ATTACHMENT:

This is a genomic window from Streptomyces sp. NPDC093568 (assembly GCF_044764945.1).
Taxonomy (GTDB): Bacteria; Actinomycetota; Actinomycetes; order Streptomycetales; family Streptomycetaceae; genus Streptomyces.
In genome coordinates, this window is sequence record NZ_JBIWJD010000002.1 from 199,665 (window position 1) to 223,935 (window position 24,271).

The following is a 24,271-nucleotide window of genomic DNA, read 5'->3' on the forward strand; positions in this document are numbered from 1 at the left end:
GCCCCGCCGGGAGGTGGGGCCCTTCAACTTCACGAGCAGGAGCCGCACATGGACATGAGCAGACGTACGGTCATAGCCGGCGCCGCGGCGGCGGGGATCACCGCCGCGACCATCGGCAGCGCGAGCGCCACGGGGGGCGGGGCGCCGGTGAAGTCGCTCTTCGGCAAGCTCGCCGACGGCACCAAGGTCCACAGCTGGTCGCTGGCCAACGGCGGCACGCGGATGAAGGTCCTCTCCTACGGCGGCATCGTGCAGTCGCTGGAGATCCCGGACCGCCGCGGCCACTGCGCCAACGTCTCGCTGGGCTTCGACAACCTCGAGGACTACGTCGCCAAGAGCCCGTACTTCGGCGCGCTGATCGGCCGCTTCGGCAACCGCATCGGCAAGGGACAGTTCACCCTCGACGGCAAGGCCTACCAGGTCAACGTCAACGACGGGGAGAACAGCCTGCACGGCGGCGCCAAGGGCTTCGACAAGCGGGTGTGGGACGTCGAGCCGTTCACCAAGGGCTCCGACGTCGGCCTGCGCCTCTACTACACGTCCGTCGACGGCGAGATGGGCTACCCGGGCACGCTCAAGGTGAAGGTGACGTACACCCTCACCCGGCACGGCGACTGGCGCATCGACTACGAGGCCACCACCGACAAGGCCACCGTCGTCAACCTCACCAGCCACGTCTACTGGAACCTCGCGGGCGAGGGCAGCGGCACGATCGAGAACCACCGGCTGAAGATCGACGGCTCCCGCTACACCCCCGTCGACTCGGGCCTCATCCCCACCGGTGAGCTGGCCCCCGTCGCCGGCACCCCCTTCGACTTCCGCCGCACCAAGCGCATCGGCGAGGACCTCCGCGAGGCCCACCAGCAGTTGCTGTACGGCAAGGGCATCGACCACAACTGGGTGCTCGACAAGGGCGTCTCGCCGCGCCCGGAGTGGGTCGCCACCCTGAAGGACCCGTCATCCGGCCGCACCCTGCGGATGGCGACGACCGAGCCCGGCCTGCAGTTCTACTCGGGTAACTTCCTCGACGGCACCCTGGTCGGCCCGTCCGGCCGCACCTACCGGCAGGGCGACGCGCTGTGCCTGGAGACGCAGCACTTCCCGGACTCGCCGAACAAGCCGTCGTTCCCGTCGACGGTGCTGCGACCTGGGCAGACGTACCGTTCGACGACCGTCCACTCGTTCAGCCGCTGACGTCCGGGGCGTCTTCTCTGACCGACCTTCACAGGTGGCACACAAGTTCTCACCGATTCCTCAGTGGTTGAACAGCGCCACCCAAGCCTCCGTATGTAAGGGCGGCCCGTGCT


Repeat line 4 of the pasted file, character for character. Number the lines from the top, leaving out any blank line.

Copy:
The following is a 24,271-nucleotide window of genomic DNA, read 5'->3' on the forward strand; positions in this document are numbered from 1 at the left end: